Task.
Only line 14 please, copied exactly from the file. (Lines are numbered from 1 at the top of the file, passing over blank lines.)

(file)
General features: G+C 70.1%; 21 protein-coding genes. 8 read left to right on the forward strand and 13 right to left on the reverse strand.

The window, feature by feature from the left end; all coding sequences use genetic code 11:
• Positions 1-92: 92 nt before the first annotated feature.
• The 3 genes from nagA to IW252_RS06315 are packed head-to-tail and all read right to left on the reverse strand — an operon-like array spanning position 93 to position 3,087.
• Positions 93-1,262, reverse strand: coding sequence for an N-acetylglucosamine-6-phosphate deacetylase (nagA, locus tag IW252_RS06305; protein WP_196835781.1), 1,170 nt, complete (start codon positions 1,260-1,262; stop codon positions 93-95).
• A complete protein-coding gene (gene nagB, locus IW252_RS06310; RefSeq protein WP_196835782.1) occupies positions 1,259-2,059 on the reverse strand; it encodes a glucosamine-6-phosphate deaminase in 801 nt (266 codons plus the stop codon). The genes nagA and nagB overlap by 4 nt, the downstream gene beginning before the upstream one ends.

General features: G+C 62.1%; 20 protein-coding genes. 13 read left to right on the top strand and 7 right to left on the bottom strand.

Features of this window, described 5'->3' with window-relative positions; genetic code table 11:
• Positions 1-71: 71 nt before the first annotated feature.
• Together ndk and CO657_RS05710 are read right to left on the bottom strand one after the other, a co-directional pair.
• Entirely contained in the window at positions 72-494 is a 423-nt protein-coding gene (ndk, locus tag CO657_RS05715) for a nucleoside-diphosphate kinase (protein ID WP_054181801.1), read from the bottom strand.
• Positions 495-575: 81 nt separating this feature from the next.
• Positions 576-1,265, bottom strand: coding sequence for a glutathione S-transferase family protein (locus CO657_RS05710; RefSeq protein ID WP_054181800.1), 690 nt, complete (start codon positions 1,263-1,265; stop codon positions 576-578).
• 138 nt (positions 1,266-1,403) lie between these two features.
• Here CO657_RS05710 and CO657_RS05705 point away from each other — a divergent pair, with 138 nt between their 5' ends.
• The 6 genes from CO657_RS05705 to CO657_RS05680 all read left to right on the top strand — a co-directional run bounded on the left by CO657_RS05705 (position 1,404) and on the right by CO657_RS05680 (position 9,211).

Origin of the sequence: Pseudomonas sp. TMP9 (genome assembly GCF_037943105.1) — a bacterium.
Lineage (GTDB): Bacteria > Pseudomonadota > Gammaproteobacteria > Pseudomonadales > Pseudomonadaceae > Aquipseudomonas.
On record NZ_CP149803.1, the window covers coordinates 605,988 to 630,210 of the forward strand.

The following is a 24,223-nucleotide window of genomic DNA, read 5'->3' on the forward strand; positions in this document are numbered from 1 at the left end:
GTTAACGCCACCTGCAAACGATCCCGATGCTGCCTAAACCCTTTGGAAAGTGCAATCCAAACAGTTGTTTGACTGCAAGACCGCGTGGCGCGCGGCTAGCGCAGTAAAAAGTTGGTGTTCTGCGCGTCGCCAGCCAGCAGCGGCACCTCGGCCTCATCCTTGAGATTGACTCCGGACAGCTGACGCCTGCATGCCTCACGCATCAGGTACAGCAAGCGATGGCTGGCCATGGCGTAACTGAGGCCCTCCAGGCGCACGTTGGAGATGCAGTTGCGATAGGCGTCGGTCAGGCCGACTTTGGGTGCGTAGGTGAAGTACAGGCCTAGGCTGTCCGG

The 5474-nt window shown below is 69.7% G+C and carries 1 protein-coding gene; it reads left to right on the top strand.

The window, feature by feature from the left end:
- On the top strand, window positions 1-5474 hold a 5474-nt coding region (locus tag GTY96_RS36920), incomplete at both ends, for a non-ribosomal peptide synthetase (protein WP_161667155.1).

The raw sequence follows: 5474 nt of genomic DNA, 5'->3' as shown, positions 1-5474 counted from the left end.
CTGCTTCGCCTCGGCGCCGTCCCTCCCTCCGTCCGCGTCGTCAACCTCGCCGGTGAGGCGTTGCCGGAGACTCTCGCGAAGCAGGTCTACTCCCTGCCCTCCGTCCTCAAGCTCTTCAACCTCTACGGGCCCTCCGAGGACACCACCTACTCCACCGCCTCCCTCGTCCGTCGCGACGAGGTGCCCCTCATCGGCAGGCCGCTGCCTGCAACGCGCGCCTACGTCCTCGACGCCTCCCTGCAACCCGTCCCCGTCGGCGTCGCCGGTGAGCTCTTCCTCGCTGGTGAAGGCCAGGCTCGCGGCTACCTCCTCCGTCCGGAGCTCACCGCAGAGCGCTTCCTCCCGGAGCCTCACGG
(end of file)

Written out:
• 138 nt (positions 1,266-1,403) lie between these two features.